WHAT HAPPENED ON - 21 January

January 21 1793 – King Louis XVI Of France Is Guillotined As Part Of The French Revolution

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January 21 1793 – King Louis XVI Of France Is Guillotined As Part Of The French Revolution
2.5 (50%) 4 votes

On January 21, 1793, French King Louis XVI was executed by guillotine at the Place de la Revolution in Paris following a conviction of high treason by the National Convention. The execution was a direct result of the fall of the Bourbon monarchy and marked an important turn of events in the French Revolution.

Louis was born at Versailles in August 1754. In 1770, a royal marriage was arranged between Louis and Marie Antoinette, the daughter of the Emperor and Empress of Austria in an alliance that was intended to consolidate cordial relations between France and Austria. By 1774, Louis had ascended the throne previously held by his grandfather Louis XV as the King of France. By the time the excesses of the Bourbon royal family had not only gained the monarchy the displeasure of the people but also had nearly emptied the royal exchequer. Wars, extravagances, and fantastic constructions had led the economy to ruin and the rising costs had made basic items of necessity beyond the reach of an ordinary man. Failing crops and soaring unemployment fueled the rage of the French masses. Marie Antoinette became the cause for much contention, as the relations with Austria started to sour. …(Read more)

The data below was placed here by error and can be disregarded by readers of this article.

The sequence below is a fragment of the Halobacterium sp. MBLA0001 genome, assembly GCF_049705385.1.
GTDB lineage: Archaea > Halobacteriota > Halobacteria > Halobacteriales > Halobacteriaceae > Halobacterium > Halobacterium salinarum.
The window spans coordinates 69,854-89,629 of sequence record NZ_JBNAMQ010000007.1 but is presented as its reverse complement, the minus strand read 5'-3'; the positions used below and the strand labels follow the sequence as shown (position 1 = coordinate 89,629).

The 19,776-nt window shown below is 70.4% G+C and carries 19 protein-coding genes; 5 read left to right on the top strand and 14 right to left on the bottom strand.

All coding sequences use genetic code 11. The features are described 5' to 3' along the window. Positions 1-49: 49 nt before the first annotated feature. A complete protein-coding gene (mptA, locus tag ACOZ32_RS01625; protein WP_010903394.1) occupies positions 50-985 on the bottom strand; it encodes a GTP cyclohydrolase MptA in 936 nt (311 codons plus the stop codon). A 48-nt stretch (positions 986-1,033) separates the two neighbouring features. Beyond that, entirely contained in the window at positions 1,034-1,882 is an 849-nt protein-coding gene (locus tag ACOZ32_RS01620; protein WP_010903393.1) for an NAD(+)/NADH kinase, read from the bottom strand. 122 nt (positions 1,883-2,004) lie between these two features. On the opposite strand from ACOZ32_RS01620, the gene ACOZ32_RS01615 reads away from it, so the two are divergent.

January 21 1954 – USS Nautilus, the First Nuclear-Powered Submarine, is Christened in Connecticut

January 21 1954 – USS Nautilus, the First Nuclear-Powered Submarine, is Christened in Connecticut
5 (100%) 1 vote

In the midst of a constant quest for technological superiority on the battlefield of the Cold War, the United States took a large leap forward with the christening of the USS Nautilus on January 21, 1954. By developing a nuclear-powered submarine, the US Navy gained mission capabilities their Soviet counterparts would spend four years scrambling to catch up with.

The process toward developing a nuclear-powered vessel began at the end of 1947. The culmination of the Manhattan Project — two atomic bombs dropped on Japan to end World War II — gave the American military a tremendous understanding of the sheer power available through a controlled nuclear reaction. Further, intelligence efforts in Europe as the Allies rolled back Nazi forces all over the continent revealed the extent of German reactor technology. Moving swiftly to snap up scientists who worked on the project, the US snagged a slight advantage over the Soviet Union when many of those scientists received jobs in research facilities owned by the federal government.

Mesmerized by the possibilities, Chief of Naval Operations Chester Nimitz and Admiral Hyman G. Rickover wondered what it would take to shrink reactor technology for use on a ship. Rickover took a lead role, working in conjunction with Westinghouse Electric Corporation and the Argonne National Laboratory in Chicago to design the S1W reactor prototype. …(Read more)

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